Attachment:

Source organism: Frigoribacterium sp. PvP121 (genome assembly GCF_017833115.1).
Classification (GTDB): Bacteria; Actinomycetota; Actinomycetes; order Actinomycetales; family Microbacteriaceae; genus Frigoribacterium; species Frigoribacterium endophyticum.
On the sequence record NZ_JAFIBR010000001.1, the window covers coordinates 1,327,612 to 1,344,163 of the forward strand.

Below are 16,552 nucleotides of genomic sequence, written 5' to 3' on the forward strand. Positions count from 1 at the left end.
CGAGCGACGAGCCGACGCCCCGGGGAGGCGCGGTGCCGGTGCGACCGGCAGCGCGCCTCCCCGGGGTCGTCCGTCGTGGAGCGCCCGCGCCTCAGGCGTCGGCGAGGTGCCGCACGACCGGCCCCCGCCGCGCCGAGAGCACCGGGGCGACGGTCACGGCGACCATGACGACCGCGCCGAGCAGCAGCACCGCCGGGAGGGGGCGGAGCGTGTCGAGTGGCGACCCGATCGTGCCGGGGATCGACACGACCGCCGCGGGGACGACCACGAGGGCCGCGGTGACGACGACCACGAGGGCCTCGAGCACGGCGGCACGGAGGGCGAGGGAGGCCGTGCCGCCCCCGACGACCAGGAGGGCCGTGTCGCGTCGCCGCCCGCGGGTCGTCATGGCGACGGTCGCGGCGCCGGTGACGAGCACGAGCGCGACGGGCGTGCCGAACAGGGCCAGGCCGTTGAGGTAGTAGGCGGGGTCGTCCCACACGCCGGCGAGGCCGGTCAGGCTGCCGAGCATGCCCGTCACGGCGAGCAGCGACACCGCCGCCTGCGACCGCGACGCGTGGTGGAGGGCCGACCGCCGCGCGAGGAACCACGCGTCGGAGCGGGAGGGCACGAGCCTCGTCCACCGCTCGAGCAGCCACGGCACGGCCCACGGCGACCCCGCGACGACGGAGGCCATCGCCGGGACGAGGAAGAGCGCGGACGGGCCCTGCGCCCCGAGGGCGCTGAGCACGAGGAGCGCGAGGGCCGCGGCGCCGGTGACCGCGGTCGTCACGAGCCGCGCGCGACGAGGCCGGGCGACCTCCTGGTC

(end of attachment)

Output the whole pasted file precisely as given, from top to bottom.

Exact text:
Source organism: Frigoribacterium sp. PvP121 (genome assembly GCF_017833115.1).
Classification (GTDB): Bacteria; Actinomycetota; Actinomycetes; order Actinomycetales; family Microbacteriaceae; genus Frigoribacterium; species Frigoribacterium endophyticum.
On the sequence record NZ_JAFIBR010000001.1, the window covers coordinates 1,327,612 to 1,344,163 of the forward strand.

Below are 16,552 nucleotides of genomic sequence, written 5' to 3' on the forward strand. Positions count from 1 at the left end.
CGAGCGACGAGCCGACGCCCCGGGGAGGCGCGGTGCCGGTGCGACCGGCAGCGCGCCTCCCCGGGGTCGTCCGTCGTGGAGCGCCCGCGCCTCAGGCGTCGGCGAGGTGCCGCACGACCGGCCCCCGCCGCGCCGAGAGCACCGGGGCGACGGTCACGGCGACCATGACGACCGCGCCGAGCAGCAGCACCGCCGGGAGGGGGCGGAGCGTGTCGAGTGGCGACCCGATCGTGCCGGGGATCGACACGACCGCCGCGGGGACGACCACGAGGGCCGCGGTGACGACGACCACGAGGGCCTCGAGCACGGCGGCACGGAGGGCGAGGGAGGCCGTGCCGCCCCCGACGACCAGGAGGGCCGTGTCGCGTCGCCGCCCGCGGGTCGTCATGGCGACGGTCGCGGCGCCGGTGACGAGCACGAGCGCGACGGGCGTGCCGAACAGGGCCAGGCCGTTGAGGTAGTAGGCGGGGTCGTCCCACACGCCGGCGAGGCCGGTCAGGCTGCCGAGCATGCCCGTCACGGCGAGCAGCGACACCGCCGCCTGCGACCGCGACGCGTGGTGGAGGGCCGACCGCCGCGCGAGGAACCACGCGTCGGAGCGGGAGGGCACGAGCCTCGTCCACCGCTCGAGCAGCCACGGCACGGCCCACGGCGACCCCGCGACGACGGAGGCCATCGCCGGGACGAGGAAGAGCGCGGACGGGCCCTGCGCCCCGAGGGCGCTGAGCACGAGGAGCGCGAGGGCCGCGGCGCCGGTGACCGCGGTCGTCACGAGCCGCGCGCGACGAGGCCGGGCGACCTCCTGGTC